Alejandro finished for him, "The food here is shit." His rudeness sucked the air out of Maggie's stomach. But when she asked the more innocuous, "So, what do you boys like to do?" Alejandro answered, "We like dancing, but the dances at the school here are also shit, they're so boring. Do you like to dance, Maggie?? His open-air A chimed.


"Then you should go to El Salvador. Only if you dance with rhythm, though, and do you have rhythm? In your feet?"

"I'm not too sure."

"Well," Alejandro said, 'my mother taught me dancing. And Benito, too. But we had rhythm on our own."

Maggie took a gulp of her iced tea, "I changed my mind, Alejandro. I have rhythm."

"Ha, ha!" Both boys' loud laughs reached the sky. It was possible that they were just humoring her. Maggie wished she could cup her hand over her tea glass and trap the echo of their laughter to listen to later. Instead, she waved goodbye, and they spun off.

But they came back. Often. Benito would joke around with her, sometimes making her guess what he'd just said in Spanish. One afternoon, Alejandro asked, "What do you think is the prettiest thing, Maggie?" She said her daughters, and she meant it.

"Both of them?"

"Yes, definitely."
Alejandro said Luz was the most beautiful thing he ever saw, and if any person saw her, that person would probably say the same answer. Maggie asked what he thought was ugliest, and Benito interrupted, "Luz, when she is angry with him!"

Maggie had no cookie or lemonade incentives, just a unique and new type of company to offer them. On the porch, toward the end of a long sun shower, Alejandro was saying, "I know it is impossible, but I did impossible things, Maggie." She was the first person he told about his plans to go to college. He had already printed out the application for the local community college. "I study for my classes a lot. More than any of my friends, I think." Maggie did not discourage him. She wouldn't dare. But her heart broke at the thought of him drowning in academia. She couldn't imagine that his English and education were enough to get him through the unforgiving exams and papers that her daughters had once cried over. But then she cast off all disbelief and made herself have faith in him. Such a lovely-eyed, excited young person could not fall short of success. Who deserved it if he didn't?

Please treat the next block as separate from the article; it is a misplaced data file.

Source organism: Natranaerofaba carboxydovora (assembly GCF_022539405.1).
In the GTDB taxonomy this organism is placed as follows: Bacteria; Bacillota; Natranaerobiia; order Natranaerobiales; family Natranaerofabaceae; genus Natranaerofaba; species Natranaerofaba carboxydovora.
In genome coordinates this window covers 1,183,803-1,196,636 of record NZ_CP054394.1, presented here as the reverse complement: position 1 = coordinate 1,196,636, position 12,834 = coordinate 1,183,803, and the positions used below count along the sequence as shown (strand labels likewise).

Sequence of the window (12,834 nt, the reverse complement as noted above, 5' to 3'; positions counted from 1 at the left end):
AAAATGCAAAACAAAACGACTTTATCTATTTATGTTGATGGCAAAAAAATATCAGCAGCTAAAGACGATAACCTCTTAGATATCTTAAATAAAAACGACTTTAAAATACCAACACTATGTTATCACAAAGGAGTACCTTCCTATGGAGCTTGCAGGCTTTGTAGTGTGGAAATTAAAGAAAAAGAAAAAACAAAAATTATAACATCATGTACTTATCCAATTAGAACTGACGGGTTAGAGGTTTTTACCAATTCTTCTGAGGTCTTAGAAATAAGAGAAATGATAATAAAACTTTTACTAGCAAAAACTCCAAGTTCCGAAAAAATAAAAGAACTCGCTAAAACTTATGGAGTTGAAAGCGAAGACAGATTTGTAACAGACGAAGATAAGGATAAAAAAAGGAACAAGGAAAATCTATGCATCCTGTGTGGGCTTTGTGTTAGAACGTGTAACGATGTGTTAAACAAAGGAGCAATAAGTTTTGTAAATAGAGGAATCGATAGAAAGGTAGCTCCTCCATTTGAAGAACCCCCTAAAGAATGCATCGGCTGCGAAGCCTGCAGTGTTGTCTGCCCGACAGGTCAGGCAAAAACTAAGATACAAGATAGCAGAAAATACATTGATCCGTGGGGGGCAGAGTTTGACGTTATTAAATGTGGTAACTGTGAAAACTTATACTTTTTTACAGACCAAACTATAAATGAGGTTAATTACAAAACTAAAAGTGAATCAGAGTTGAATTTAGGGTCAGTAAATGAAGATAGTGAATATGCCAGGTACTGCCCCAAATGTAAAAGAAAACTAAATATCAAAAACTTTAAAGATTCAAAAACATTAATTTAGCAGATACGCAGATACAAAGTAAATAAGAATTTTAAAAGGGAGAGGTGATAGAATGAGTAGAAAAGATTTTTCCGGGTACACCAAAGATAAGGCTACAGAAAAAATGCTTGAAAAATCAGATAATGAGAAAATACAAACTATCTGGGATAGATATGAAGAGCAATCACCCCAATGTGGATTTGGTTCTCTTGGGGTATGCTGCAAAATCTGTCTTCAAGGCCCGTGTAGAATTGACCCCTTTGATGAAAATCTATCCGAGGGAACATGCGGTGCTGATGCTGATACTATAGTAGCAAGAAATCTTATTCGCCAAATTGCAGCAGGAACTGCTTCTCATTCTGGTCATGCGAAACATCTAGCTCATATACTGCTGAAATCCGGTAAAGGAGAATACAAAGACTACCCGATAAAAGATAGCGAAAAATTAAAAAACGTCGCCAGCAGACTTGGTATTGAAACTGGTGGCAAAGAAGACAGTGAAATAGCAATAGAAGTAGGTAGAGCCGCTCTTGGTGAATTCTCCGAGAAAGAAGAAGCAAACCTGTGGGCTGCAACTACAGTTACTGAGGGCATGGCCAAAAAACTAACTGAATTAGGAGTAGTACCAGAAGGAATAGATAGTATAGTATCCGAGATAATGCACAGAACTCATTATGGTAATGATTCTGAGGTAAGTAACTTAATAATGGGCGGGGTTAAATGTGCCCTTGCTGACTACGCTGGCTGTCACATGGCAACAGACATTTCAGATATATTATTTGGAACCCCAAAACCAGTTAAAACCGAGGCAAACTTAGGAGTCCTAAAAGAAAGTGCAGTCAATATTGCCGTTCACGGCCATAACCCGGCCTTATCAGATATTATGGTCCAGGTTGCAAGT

Lou didn't react to Maggie's new friendships with incredulity as she'd thought he might. "Well good," he said to her, "I hate thinking of you alone, reading all day."

"I don't just read, Lou, jeez." She fell right onto her husband's lap and kissed him for his understanding, for his ability to surprise her.

Alejandro and Benito told Maggie stories about rafts on violent rivers, worn-shoes treks, delays knee-deep in mud, cold nights, and hot days. Alejandro wanted Maggie to understand everything, and she wouldn't tell a single soul. Not one, she said, though he hadn't asked her.

At the border, their coyote, who'd cost six thousand dollars, disappeared in the night, and they had to go back and bring a big group. The next day they waited and waited because there was no coyote and they could see the man on patrol, like wood, like a statue. They needed to be invisible and make no sound, so they sat on the backs of their feet and sat on their butts and sat on big rocks and lied down very low on the dust. During the nights, they walked one way or the other way, but the patrol always was there. Their hearts were empty like their stomachs. But finally, the patrol man was gone, to another part of the border. Or maybe they were the ones gone and he stayed where he was. Alejandro was sick and when he said to his body, vaya, it wouldn't go. But Benito put Alejandro over his small, strong shoulder. Like a coat. And they walked a long time like that. Alejandro's cheek bumped on Benito's back every time they went a step, and the steps sounded like music, but maybe because he was so tired.